IBM committed to moving quantum computers out of the lab and into Main Street

IBM’s Quantum Computer Research Center doesn’t want quantum computers sitting around their lab, they want them working for businesses and industry, according to Scott Crowder, vice president and CTO of IBM Q, who spoke with the Digital Journal.

Crowder expects big things for quantum computing and already has some ideas of where these devices will have the biggest impact.

“Universal quantum computers have the potential to solve certain classes of intractable problems that are too large or time-consuming for today’s classical computers to answer, alone,” said Crowder. “A good example of where these problems exist is in simulating chemistry. Classical computers – even supercomputers – quickly run out processing power attempting to perfectly simulate molecular interactions.”

Much of this capability is still “years away,” said Crowder, but this early stage of quantum computing development is at a critical stage.

“Quantum computing is still in early development. We’re in a comparable era to where classical computers were in the 1950s – except, today, everyone has access to quantum computers, over the cloud,” said Crowder. “Imagine having a few years to prepare for the next generation of computing, while they’re still prototypes?”

Still, his group said it is creating that community of quantum computer pioneers who will take the machines from labs to businesses. It’s a process that’s already starting, he added.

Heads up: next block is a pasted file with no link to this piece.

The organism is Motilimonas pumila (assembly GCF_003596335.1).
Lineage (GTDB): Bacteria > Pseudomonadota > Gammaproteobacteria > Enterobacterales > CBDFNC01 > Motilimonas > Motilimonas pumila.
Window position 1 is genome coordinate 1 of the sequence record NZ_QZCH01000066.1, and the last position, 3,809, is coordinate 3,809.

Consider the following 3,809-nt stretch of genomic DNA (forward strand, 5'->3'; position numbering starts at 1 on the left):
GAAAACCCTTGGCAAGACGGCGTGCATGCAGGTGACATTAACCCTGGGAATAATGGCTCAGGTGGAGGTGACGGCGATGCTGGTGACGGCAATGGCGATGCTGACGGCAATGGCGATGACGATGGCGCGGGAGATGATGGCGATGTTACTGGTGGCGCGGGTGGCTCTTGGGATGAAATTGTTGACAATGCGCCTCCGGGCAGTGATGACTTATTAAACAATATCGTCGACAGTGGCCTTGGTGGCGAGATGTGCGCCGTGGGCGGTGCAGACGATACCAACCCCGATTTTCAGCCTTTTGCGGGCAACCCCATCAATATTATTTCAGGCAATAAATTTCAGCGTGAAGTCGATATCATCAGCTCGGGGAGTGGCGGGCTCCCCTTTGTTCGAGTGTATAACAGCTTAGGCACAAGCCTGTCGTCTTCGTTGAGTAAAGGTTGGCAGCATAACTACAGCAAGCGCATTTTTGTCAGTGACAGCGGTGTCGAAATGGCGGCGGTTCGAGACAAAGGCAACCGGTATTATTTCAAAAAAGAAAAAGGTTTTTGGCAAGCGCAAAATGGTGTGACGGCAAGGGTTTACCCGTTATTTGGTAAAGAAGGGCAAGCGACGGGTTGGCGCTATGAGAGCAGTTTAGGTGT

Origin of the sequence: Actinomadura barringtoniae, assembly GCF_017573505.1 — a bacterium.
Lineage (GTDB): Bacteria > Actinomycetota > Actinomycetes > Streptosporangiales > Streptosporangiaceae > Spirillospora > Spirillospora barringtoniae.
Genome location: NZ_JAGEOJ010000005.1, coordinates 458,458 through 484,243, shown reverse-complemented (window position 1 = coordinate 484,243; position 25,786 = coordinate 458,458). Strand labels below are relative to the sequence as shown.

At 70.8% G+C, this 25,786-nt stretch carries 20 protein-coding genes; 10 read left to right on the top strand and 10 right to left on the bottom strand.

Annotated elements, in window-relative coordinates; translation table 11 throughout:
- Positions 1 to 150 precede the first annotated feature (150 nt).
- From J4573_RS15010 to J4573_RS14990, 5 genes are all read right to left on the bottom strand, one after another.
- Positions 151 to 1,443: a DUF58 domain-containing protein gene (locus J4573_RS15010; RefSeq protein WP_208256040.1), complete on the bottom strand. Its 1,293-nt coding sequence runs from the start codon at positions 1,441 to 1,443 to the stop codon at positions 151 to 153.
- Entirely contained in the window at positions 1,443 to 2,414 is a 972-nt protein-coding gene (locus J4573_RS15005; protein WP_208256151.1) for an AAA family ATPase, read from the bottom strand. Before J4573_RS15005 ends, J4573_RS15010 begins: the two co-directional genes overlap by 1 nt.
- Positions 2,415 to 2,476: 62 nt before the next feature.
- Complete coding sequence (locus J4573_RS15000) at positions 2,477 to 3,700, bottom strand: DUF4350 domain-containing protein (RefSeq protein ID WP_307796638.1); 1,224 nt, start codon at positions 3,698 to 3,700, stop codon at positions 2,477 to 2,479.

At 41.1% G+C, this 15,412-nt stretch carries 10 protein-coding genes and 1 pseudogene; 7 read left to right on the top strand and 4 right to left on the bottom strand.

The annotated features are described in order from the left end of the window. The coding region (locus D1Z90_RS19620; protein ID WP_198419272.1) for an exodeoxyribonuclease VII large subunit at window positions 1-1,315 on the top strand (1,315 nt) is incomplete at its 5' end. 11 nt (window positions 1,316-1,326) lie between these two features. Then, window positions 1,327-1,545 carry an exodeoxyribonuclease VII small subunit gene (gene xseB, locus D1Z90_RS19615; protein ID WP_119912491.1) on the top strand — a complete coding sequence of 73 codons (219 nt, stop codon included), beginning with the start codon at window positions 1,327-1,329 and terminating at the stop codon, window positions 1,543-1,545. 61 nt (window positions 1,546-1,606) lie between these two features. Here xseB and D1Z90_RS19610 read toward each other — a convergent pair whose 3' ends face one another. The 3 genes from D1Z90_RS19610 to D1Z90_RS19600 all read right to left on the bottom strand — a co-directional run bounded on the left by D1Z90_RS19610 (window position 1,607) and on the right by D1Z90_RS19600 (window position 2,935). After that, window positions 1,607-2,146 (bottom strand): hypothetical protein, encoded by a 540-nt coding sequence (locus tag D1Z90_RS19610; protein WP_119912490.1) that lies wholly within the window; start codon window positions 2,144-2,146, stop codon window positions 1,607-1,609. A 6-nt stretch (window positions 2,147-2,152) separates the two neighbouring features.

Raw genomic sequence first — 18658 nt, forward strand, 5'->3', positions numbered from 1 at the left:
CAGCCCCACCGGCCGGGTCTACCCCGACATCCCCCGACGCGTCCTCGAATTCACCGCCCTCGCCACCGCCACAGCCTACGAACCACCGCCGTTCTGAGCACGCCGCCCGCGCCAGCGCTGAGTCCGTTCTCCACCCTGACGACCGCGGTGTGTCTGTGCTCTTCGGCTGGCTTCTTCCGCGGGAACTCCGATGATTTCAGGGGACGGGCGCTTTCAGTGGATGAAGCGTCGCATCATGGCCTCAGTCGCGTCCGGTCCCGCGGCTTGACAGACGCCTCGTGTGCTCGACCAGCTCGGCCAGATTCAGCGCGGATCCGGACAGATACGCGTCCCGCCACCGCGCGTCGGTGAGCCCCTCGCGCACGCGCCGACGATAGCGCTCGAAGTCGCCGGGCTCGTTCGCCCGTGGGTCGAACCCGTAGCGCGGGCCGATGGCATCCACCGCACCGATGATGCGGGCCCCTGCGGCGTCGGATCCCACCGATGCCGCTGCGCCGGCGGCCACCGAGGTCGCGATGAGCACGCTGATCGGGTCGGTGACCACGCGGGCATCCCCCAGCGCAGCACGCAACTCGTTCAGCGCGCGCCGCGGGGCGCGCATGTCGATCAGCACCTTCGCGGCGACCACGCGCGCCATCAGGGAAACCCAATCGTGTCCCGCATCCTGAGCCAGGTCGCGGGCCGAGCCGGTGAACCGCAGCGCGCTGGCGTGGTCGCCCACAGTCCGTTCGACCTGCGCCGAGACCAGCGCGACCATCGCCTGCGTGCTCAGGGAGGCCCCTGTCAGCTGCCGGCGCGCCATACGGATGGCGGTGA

“The IBM Quantum Computation Center is the first example of taking multiple quantum computers out of the research lab, and optimizing them for the reliability and reproducibility of programmable multi-qubit operations – enabling state-of-the-art quantum computational research with 95 percent availability to support our community of more than 150,000 registered users and nearly 80 commercial clients, academic institutions and research laboratories,” he told the site.

Crowder added that IBM’s latest quantum computer –a 53-qubit quantum system — is “the single largest universal quantum system to be made available for commercial use, to date.”

Next step will be to continue to create quantum computers that can be used to address practical problems.

“IBM’s goal is to develop accessible quantum computers that can reliably implement a broad array of quantum algorithms and programs that solve practical problems – that have a quantum advantage over what classical computers can do, alone,” he said. “When we reach this era of quantum advantage in the next few years, it will accelerate discoveries in science and create commercial value in business. This capability, no matter current claims, has not been realized, yet.”

Matt Swayne
Matt Swayne
Matt Swayne is a contributor at The Quantum Daily. He focuses on breaking news about quantum discoveries and quantum computing. Matt enjoys working on -- and with -- startups and is currently working on a media studies master's degree, specializing in science communication.

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